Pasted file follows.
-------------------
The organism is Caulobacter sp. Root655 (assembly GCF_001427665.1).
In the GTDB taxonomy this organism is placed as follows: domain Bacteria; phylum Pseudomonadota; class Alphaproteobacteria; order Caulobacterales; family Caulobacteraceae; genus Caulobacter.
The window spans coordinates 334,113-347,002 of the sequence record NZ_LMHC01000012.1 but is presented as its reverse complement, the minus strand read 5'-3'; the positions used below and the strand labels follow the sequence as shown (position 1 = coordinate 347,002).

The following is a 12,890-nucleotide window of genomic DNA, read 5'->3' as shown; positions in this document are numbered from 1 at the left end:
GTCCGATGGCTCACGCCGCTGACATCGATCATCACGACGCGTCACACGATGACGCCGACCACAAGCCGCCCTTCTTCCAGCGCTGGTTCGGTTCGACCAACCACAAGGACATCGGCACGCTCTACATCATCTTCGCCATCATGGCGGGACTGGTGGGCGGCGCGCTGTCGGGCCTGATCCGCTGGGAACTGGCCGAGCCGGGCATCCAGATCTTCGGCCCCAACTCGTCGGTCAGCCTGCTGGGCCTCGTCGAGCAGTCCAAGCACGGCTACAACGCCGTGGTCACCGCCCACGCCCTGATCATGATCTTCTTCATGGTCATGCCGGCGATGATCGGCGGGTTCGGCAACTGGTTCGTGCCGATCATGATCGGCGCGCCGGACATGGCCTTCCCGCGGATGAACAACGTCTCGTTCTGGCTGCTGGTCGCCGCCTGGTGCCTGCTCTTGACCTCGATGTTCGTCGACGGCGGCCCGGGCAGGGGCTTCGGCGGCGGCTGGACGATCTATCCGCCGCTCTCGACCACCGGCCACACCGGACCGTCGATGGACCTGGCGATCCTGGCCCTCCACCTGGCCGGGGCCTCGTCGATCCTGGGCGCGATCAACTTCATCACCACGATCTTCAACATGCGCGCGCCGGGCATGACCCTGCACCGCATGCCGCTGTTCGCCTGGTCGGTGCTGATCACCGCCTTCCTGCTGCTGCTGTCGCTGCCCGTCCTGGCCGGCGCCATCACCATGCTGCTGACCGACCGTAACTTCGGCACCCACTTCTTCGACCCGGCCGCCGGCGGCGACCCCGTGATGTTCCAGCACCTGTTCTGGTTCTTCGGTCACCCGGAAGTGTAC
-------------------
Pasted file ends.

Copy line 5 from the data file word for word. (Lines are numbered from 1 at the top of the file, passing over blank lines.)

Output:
GTCCGATGGCTCACGCCGCTGACATCGATCATCACGACGCGTCACACGATGACGCCGACCACAAGCCGCCCTTCTTCCAGCGCTGGTTCGGTTCGACCAACCACAAGGACATCGGCACGCTCTACATCATCTTCGCCATCATGGCGGGACTGGTGGGCGGCGCGCTGTCGGGCCTGATCCGCTGGGAACTGGCCGAGCCGGGCATCCAGATCTTCGGCCCCAACTCGTCGGTCAGCCTGCTGGGCCTCGTCGAGCAGTCCAAGCACGGCTACAACGCCGTGGTCACCGCCCACGCCCTGATCATGATCTTCTTCATGGTCATGCCGGCGATGATCGGCGGGTTCGGCAACTGGTTCGTGCCGATCATGATCGGCGCGCCGGACATGGCCTTCCCGCGGATGAACAACGTCTCGTTCTGGCTGCTGGTCGCCGCCTGGTGCCTGCTCTTGACCTCGATGTTCGTCGACGGCGGCCCGGGCAGGGGCTTCGGCGGCGGCTGGACGATCTATCCGCCGCTCTCGACCACCGGCCACACCGGACCGTCGATGGACCTGGCGATCCTGGCCCTCCACCTGGCCGGGGCCTCGTCGATCCTGGGCGCGATCAACTTCATCACCACGATCTTCAACATGCGCGCGCCGGGCATGACCCTGCACCGCATGCCGCTGTTCGCCTGGTCGGTGCTGATCACCGCCTTCCTGCTGCTGCTGTCGCTGCCCGTCCTGGCCGGCGCCATCACCATGCTGCTGACCGACCGTAACTTCGGCACCCACTTCTTCGACCCGGCCGCCGGCGGCGACCCCGTGATGTTCCAGCACCTGTTCTGGTTCTTCGGTCACCCGGAAGTGTAC